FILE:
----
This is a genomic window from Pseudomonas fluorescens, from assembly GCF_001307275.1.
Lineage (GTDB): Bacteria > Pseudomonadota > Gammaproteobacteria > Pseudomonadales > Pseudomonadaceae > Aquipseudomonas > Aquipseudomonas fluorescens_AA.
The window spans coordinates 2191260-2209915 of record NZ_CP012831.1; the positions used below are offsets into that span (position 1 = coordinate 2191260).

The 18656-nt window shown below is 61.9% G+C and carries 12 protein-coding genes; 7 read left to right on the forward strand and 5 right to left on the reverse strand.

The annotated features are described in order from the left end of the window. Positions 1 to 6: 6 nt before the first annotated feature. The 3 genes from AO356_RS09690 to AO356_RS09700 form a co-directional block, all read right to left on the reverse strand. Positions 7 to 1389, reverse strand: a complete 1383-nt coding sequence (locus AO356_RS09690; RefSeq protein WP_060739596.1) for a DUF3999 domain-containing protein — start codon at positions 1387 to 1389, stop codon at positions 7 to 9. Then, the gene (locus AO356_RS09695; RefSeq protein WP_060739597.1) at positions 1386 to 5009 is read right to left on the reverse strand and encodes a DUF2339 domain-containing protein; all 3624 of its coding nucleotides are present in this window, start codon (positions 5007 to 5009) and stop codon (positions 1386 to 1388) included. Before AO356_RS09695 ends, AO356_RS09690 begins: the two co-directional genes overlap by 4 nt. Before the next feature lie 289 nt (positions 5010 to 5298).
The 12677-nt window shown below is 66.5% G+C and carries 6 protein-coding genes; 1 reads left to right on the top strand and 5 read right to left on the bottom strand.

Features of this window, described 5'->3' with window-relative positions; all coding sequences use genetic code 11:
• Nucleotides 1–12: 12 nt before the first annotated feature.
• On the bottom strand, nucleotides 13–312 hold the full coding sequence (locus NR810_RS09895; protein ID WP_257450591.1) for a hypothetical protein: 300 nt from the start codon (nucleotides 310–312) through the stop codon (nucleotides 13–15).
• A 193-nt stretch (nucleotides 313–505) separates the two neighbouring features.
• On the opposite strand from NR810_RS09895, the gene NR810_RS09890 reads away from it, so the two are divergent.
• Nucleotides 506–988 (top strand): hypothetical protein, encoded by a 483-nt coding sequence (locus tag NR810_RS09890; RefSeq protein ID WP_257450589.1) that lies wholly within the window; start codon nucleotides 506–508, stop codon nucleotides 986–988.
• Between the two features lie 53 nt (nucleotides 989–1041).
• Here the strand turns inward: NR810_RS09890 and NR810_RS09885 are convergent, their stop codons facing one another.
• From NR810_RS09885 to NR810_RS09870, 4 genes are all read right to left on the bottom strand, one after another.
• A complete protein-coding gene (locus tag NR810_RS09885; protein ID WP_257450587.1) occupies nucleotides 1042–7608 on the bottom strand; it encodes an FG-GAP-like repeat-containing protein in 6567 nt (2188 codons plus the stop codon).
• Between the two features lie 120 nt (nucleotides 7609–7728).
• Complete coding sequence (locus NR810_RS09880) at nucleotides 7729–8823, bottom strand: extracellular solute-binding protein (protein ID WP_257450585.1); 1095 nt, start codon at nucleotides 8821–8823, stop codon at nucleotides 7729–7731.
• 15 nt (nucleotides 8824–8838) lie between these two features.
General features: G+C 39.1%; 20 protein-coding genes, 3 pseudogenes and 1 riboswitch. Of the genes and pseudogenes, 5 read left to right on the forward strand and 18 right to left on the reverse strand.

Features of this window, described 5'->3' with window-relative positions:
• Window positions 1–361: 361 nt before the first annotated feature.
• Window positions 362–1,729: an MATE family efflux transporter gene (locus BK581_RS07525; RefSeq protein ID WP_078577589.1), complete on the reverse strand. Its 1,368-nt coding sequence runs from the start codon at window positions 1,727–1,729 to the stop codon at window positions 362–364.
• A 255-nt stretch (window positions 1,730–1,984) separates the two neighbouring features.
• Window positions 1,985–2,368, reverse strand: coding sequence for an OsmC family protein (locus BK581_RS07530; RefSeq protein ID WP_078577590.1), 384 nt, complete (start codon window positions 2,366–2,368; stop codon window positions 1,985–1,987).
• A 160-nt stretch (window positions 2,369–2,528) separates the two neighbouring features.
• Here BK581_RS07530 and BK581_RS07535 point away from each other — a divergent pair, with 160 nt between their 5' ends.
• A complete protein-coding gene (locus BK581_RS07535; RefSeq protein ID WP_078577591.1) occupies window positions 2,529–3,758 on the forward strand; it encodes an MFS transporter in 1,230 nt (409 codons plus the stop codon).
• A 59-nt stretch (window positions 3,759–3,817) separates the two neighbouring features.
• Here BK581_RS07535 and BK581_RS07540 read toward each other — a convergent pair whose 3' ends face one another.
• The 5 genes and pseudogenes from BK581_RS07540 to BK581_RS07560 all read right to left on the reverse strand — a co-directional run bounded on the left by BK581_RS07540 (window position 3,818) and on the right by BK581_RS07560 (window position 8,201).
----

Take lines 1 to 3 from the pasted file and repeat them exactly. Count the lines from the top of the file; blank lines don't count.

This is a genomic window from Pseudomonas fluorescens, from assembly GCF_001307275.1.
Lineage (GTDB): Bacteria > Pseudomonadota > Gammaproteobacteria > Pseudomonadales > Pseudomonadaceae > Aquipseudomonas > Aquipseudomonas fluorescens_AA.
The window spans coordinates 2191260-2209915 of record NZ_CP012831.1; the positions used below are offsets into that span (position 1 = coordinate 2191260).